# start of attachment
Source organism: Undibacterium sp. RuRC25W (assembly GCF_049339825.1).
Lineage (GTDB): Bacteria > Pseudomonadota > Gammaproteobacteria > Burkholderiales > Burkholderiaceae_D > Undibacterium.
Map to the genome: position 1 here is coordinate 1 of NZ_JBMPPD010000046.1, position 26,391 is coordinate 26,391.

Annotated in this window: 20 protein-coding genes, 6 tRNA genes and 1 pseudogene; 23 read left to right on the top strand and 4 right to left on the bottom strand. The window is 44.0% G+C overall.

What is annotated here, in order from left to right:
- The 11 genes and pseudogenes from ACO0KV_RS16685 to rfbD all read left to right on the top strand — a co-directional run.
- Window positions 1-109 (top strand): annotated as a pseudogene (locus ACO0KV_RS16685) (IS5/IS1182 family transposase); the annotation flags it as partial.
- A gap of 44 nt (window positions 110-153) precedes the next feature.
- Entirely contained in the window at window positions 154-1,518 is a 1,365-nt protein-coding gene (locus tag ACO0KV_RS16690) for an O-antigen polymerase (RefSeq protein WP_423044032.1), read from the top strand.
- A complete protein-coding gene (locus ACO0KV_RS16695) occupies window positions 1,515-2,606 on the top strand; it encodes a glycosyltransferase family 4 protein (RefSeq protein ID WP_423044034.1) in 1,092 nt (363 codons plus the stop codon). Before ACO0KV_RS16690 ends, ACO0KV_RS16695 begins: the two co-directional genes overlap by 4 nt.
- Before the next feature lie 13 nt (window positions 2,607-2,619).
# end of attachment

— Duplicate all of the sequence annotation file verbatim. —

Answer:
Source organism: Undibacterium sp. RuRC25W (assembly GCF_049339825.1).
Lineage (GTDB): Bacteria > Pseudomonadota > Gammaproteobacteria > Burkholderiales > Burkholderiaceae_D > Undibacterium.
Map to the genome: position 1 here is coordinate 1 of NZ_JBMPPD010000046.1, position 26,391 is coordinate 26,391.

Annotated in this window: 20 protein-coding genes, 6 tRNA genes and 1 pseudogene; 23 read left to right on the top strand and 4 right to left on the bottom strand. The window is 44.0% G+C overall.

What is annotated here, in order from left to right:
- The 11 genes and pseudogenes from ACO0KV_RS16685 to rfbD all read left to right on the top strand — a co-directional run.
- Window positions 1-109 (top strand): annotated as a pseudogene (locus ACO0KV_RS16685) (IS5/IS1182 family transposase); the annotation flags it as partial.
- A gap of 44 nt (window positions 110-153) precedes the next feature.
- Entirely contained in the window at window positions 154-1,518 is a 1,365-nt protein-coding gene (locus tag ACO0KV_RS16690) for an O-antigen polymerase (RefSeq protein WP_423044032.1), read from the top strand.
- A complete protein-coding gene (locus ACO0KV_RS16695) occupies window positions 1,515-2,606 on the top strand; it encodes a glycosyltransferase family 4 protein (RefSeq protein ID WP_423044034.1) in 1,092 nt (363 codons plus the stop codon). Before ACO0KV_RS16690 ends, ACO0KV_RS16695 begins: the two co-directional genes overlap by 4 nt.
- Before the next feature lie 13 nt (window positions 2,607-2,619).